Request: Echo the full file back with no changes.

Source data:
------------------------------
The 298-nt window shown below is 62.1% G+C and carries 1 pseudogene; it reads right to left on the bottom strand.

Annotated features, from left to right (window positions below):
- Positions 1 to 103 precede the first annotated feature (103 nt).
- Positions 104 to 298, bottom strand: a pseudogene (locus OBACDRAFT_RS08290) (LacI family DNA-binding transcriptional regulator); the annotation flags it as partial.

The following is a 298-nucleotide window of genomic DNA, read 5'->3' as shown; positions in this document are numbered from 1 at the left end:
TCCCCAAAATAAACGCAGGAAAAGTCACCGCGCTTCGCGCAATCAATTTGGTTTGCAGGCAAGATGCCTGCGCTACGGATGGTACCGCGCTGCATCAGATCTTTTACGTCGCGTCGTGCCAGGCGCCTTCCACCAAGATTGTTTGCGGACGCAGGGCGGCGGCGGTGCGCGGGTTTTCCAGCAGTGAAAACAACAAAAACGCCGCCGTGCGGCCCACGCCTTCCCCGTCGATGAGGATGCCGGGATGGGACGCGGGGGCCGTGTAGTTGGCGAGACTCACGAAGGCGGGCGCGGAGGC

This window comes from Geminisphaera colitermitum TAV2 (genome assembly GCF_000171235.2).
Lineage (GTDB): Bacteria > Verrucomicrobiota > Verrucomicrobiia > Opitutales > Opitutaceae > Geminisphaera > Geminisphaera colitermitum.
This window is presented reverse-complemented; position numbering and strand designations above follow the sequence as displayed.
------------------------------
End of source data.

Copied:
The 298-nt window shown below is 62.1% G+C and carries 1 pseudogene; it reads right to left on the bottom strand.

Annotated features, from left to right (window positions below):
- Positions 1 to 103 precede the first annotated feature (103 nt).
- Positions 104 to 298, bottom strand: a pseudogene (locus OBACDRAFT_RS08290) (LacI family DNA-binding transcriptional regulator); the annotation flags it as partial.

The following is a 298-nucleotide window of genomic DNA, read 5'->3' as shown; positions in this document are numbered from 1 at the left end:
TCCCCAAAATAAACGCAGGAAAAGTCACCGCGCTTCGCGCAATCAATTTGGTTTGCAGGCAAGATGCCTGCGCTACGGATGGTACCGCGCTGCATCAGATCTTTTACGTCGCGTCGTGCCAGGCGCCTTCCACCAAGATTGTTTGCGGACGCAGGGCGGCGGCGGTGCGCGGGTTTTCCAGCAGTGAAAACAACAAAAACGCCGCCGTGCGGCCCACGCCTTCCCCGTCGATGAGGATGCCGGGATGGGACGCGGGGGCCGTGTAGTTGGCGAGACTCACGAAGGCGGGCGCGGAGGC

This window comes from Geminisphaera colitermitum TAV2 (genome assembly GCF_000171235.2).
Lineage (GTDB): Bacteria > Verrucomicrobiota > Verrucomicrobiia > Opitutales > Opitutaceae > Geminisphaera > Geminisphaera colitermitum.
This window is presented reverse-complemented; position numbering and strand designations above follow the sequence as displayed.